Someone mentioned to me that you shouldn’t drink soy milk during pregnancy. How can that be true? Surely pregnant women have been drinking soy milk (and eating soy products) for aeons?
Did a Google search – essentially ‘soy wars’ with ‘my friend said this’ and ‘my mother said this’ – so decided instead to have a look at the literature. As the topic is so massive, I’ll try to concentrate mainly on the effect of soy ingestion during pregnancy on the offspring… Coz that’s where I’m at yo.
I’ll also try to summarise the study finding in one easy-to-read sentence (in response to ‘constructive feedback’ that some of my posts are too ‘medicalised’).
Now, as it’s apparently not ethical to perform studies on pregnant women which may potentially affect their offspring, most of these studies are carried out on our furry friends…
Studies have shown that neonatal exposure to soy isoflavones improve bone outcomes in mice at adulthood. Now a recent study has shown that prenatal and early-life exposure to soy isoflavones with folic acid supplementation provides functional benefits to male bone development (eg. higher bone mineral density, and greater resistance to fracture at the femur and lumbar spines). Pregnant mice who ingest soy have male offspring with better bones.
Another study looking at the effect of perinatal exposure to phytoestrogens in rats found that it leads to a higher bone mineral density later in life. It is suggested that these changes may have occurred as a consequence of programming effects, as has been shown for the endocrine and immune systems. Rats exposed to soy early in life have better bones.
Metabolic syndrome is a combination of disorders that combined together increase the risk of cardiovascular diseases and diabetes. Rats that consume a soy-based diet (compared with a casein-based diet) throughout gestation and lactation have increased body weight and food intake and had offspring with fewer characteristics of metabolic syndrome (females more than males). Pregnant rats on a soy-diet have offspring with less metabolic syndrome.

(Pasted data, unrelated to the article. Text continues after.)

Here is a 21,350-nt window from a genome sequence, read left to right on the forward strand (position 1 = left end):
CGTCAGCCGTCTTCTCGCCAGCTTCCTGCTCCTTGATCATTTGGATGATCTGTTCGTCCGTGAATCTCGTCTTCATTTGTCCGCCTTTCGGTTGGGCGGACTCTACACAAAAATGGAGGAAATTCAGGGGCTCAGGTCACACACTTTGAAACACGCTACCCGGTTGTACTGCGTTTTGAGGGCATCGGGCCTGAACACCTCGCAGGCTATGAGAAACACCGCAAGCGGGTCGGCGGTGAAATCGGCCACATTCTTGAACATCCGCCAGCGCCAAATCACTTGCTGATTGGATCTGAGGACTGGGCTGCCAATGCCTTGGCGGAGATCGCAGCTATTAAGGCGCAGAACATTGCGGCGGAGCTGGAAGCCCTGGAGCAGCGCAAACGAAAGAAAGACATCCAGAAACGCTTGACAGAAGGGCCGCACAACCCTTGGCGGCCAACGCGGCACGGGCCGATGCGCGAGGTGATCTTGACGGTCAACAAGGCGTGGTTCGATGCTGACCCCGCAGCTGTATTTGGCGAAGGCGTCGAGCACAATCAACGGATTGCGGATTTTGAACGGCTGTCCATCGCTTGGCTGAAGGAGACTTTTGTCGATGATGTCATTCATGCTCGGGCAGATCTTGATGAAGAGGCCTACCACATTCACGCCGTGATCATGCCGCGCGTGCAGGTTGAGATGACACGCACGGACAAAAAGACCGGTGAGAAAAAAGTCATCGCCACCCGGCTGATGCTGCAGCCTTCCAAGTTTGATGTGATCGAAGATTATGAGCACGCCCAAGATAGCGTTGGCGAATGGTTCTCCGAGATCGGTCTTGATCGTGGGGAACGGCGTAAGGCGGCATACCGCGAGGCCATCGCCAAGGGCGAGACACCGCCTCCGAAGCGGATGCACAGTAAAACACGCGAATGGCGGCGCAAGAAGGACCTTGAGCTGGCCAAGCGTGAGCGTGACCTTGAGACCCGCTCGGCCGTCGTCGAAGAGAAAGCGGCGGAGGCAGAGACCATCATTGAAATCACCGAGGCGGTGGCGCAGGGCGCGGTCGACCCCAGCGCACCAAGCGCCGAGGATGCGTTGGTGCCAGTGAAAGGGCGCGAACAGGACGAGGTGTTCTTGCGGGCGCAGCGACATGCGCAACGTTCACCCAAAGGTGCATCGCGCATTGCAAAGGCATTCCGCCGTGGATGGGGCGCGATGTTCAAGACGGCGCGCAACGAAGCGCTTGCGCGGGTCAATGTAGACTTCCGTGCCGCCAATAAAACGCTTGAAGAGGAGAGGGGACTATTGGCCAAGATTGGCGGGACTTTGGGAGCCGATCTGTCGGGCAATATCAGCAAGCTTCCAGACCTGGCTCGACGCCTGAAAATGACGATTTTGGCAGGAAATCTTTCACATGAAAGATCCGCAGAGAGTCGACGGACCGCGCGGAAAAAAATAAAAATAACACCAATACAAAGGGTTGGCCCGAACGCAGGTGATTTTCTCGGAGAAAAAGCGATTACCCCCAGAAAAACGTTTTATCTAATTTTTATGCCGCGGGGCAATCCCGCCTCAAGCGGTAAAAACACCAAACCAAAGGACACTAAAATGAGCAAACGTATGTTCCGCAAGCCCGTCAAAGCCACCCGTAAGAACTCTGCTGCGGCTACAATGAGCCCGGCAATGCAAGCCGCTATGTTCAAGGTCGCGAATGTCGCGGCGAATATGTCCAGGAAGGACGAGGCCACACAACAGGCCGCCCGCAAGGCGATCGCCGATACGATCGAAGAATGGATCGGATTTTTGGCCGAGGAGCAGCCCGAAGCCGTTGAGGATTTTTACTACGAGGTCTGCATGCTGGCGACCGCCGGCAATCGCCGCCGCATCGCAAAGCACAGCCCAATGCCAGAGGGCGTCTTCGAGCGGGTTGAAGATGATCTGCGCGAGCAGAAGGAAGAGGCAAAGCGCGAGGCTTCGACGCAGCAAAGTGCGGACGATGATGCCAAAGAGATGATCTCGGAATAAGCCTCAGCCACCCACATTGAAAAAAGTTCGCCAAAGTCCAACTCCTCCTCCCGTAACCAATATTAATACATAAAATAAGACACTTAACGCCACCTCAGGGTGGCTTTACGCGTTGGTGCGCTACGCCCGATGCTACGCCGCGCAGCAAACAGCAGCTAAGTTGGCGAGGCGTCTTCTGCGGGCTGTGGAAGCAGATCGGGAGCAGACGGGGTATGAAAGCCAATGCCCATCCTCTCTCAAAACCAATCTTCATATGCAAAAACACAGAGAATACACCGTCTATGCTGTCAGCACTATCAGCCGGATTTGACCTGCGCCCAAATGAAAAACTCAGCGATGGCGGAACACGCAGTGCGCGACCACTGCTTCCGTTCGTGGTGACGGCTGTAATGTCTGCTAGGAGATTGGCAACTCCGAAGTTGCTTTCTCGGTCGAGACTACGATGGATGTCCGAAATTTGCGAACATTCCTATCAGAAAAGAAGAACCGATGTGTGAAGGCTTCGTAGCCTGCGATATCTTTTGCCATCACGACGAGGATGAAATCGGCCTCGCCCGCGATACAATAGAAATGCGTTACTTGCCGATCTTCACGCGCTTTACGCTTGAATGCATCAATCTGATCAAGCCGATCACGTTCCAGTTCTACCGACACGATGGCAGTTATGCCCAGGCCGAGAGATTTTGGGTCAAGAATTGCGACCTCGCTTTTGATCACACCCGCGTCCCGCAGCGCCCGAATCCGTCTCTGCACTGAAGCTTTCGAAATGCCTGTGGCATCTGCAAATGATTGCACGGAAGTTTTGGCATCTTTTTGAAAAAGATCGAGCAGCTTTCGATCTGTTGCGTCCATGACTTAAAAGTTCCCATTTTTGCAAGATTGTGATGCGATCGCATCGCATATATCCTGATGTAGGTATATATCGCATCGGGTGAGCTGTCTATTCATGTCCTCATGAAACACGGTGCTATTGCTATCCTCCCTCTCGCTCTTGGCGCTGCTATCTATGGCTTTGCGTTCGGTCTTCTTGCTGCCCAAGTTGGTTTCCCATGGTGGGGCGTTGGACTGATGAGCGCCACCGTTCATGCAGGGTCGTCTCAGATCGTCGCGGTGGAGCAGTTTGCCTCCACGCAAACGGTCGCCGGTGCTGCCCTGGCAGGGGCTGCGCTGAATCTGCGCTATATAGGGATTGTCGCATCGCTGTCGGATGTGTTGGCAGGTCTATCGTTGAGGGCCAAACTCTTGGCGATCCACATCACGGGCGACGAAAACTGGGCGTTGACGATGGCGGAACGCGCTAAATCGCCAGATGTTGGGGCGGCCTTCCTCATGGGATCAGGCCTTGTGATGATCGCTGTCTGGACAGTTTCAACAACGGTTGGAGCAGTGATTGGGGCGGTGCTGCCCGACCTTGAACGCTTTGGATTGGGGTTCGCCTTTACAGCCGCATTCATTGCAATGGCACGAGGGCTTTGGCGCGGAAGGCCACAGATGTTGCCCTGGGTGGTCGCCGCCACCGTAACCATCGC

A study from King’s College London found that feeding a soy isoflavone-rich diet during pregnancy, weaning, and post-weaning affords cardiovascular protection in aged male rats. Notably, rats exposed to a soy isoflavone-deficient diet throughout pregnancy and adult life exhibited increased oxidative stress, diminished antioxidant enzyme and eNOS levels, endothelial dysfunction, and elevated blood pressure in vivo. Isoflavones in the fetal circulation may play a role during fetal development in affording protection against CVD in the offspring via their ability to activate eNOS, EDHF, and redox-sensitive gene expression. Rats given a soy-rich diet have offspring with improved protection against cardiovascular disease.
In contrast to popular myth, offspring of rats who consume soy-based diets (as opposed to casein-based diets) have increased resistance to breast cancer later in life. Pregnant rats who consume soy-based diets have offspring with less breast cancer.
One major argument against ingesting soy in pregnancy is the potential effect of phytoestrogens on the reproductive function of male offspring.
Female rabbits were randomly assigned to different types of diets and the weight and morphology of their male offspring’s reproductive organs were evaluated after puberty. It was found that there was no significant differences in litter size and gestation duration between control and treatment groups. Perinatal exposure to soy-containing diet and soy isoflavones did not alter testis, epididymides, proprostate and prostate weight and gross morphology. After puberty, sexual behaviour and semen parameters did not differ significantly from the control group. These results indicate that intrauterine and lactational exposure to soy-containing diet and soy-derived isoflavones may not adversely affect reproductive development and function of male rabbits. Pregnant rabbits on soy diets have male offspring with normal reproductive health.
Another study looking at the effect of maternal soy diet on male rabbit offspring reproductive health found that there was no effect on spermatogenesis, morphology of male genital organs and sexual behavior, and concluded that chronic dietary treatment with soy based diet or soy isoflavones has no adverse effects on the observed reproductive patterns of male rabbits. Pregnant rabbits on soy diets have male offspring with normal reproductive patterns.